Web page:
OKLAHOMA CITY — Oklahoma plans to hold its first double execution in nearly 80 years, Gov. Mary Fallin said Thursday.
The move comes a day after the state Supreme Court ruled late Wednesday that Clayton Lockett and Charles Warner are not entitled to know the source of the drugs that will be used to kill them. The inmates had sought that information through a civil lawsuit.
“The defendants had their day in court. The court has made a decision,” Gov. Mary Fallin said in a statement. “Two men that do not contest their guilt in heinous murders will now face justice, and the families and friends of their victims will now have closure.”
The Oklahoma Supreme Court also dissolved a stay of execution it had issued earlier in the week in a sharply divided and much criticized 5-4 decision that put the state’s two highest courts at odds.
Because the Oklahoma Court of Criminal Appeals has exclusive jurisdiction over criminal matters, Fallin and others accused the state’s high court of initially overstepping its civil-only bounds — to the point that some legislators called for impeaching the five justices who had voted to delay the executions.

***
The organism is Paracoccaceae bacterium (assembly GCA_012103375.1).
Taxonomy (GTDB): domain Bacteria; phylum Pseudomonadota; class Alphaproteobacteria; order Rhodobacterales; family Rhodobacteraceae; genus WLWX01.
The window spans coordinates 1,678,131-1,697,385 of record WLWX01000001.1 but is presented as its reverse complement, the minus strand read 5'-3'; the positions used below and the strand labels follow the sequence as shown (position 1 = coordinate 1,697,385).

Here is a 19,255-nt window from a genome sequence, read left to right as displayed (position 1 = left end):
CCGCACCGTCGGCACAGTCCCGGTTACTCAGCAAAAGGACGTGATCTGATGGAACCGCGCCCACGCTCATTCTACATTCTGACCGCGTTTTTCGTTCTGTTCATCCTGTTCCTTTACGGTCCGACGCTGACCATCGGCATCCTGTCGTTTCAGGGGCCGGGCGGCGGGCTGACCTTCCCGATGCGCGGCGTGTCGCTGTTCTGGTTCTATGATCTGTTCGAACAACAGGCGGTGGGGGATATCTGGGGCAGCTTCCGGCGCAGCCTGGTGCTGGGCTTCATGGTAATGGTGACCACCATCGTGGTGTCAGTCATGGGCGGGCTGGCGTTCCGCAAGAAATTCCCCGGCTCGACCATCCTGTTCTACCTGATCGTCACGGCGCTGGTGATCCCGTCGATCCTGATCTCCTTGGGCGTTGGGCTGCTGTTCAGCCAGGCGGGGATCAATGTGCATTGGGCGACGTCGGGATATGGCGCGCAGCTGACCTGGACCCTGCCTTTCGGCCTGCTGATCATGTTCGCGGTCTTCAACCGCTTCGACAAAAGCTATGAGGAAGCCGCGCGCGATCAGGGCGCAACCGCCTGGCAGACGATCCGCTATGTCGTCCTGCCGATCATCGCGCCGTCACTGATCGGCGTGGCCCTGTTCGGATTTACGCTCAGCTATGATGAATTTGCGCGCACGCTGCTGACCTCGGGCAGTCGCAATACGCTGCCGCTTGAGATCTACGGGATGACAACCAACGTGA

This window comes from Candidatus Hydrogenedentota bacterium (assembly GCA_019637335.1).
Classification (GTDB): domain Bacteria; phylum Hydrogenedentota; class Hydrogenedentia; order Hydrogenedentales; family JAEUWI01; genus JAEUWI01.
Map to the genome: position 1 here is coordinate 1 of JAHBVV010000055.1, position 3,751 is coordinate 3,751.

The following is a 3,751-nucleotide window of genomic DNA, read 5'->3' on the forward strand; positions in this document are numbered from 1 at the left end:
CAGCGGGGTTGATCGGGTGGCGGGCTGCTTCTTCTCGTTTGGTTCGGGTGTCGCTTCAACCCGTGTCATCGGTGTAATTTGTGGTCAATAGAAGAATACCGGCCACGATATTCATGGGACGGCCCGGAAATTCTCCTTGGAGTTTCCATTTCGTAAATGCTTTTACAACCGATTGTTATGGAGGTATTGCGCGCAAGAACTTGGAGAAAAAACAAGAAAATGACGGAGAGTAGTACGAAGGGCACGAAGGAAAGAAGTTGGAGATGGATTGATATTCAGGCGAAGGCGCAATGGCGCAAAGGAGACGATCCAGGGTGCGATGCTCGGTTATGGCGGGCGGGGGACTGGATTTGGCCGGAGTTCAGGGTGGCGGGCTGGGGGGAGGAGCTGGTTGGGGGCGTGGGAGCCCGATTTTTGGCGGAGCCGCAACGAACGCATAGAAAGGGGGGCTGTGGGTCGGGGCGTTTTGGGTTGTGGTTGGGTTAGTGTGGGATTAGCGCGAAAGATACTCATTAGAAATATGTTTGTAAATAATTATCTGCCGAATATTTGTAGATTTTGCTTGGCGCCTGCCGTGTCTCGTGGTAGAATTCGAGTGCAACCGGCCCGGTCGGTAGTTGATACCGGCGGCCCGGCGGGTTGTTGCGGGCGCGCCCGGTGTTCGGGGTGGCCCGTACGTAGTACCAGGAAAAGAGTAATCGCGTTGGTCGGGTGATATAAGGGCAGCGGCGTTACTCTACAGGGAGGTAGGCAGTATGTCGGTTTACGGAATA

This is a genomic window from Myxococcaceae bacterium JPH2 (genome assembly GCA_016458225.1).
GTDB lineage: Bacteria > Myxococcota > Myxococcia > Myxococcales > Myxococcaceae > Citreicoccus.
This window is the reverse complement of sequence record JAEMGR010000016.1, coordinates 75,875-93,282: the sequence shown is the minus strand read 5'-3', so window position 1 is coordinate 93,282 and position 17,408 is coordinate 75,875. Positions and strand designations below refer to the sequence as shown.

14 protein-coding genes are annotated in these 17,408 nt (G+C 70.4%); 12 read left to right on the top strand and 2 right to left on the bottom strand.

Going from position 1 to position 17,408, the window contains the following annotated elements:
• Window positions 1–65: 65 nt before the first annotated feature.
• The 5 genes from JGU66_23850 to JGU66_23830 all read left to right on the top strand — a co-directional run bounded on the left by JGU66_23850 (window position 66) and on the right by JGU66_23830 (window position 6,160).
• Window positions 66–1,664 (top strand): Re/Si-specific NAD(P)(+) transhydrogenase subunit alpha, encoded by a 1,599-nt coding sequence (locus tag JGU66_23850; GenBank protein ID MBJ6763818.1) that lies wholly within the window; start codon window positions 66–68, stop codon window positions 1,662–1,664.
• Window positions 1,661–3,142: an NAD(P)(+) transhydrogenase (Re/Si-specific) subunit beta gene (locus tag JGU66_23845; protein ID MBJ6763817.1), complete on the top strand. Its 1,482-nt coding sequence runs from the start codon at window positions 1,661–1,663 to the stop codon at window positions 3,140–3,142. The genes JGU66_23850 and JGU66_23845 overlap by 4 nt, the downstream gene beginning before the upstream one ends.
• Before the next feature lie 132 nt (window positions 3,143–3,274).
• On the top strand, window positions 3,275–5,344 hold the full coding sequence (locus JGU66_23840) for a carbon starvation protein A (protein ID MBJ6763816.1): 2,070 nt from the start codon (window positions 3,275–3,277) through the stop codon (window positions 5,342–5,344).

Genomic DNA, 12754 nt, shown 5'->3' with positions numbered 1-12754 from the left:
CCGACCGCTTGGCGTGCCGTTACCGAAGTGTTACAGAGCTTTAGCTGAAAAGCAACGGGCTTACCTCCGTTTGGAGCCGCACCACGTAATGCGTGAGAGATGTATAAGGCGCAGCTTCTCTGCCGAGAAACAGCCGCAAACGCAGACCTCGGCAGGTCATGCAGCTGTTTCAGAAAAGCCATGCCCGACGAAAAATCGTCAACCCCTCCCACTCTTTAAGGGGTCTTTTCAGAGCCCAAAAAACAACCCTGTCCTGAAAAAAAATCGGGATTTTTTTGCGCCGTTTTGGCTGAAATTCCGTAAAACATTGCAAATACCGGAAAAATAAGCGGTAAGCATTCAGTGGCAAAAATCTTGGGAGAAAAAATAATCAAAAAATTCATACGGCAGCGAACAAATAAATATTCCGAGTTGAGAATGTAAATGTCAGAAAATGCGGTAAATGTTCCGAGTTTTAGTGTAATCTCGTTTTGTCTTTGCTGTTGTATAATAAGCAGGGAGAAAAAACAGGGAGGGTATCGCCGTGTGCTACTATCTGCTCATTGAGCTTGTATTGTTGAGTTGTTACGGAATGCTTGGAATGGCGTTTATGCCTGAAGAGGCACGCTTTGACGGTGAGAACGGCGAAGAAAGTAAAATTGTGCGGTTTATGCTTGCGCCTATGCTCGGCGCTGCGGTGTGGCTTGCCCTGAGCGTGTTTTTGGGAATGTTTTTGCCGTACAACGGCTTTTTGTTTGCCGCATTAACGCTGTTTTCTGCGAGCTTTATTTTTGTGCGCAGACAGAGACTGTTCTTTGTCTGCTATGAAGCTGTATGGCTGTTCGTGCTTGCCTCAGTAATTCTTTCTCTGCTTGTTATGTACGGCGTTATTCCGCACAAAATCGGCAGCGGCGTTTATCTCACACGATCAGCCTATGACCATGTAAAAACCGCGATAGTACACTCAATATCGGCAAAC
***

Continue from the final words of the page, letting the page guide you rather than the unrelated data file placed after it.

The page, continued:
Defense attorney Seth Day said in a statement that without knowing the source of the drugs, the public has no way of knowing whether the execution will be carried out in a “constitutional and humane manner.”
“It’s not even known whether the lethal injection drugs to be used were obtained legally, and nothing is known about their source, purity or efficacy, among other questions,” he said.
The Oklahoma Department of Corrections is working on specifics and logistics of how Tuesday’s executions will be carried out, Fallin said.
It’s rare for multiple executions to happen in one day, with only Arkansas, Illinois, South Carolina and Texas doing so since the death penalty was reinstated in the U.S. in 1976, according to the Washington, D.C.-based Death Penalty Information Center.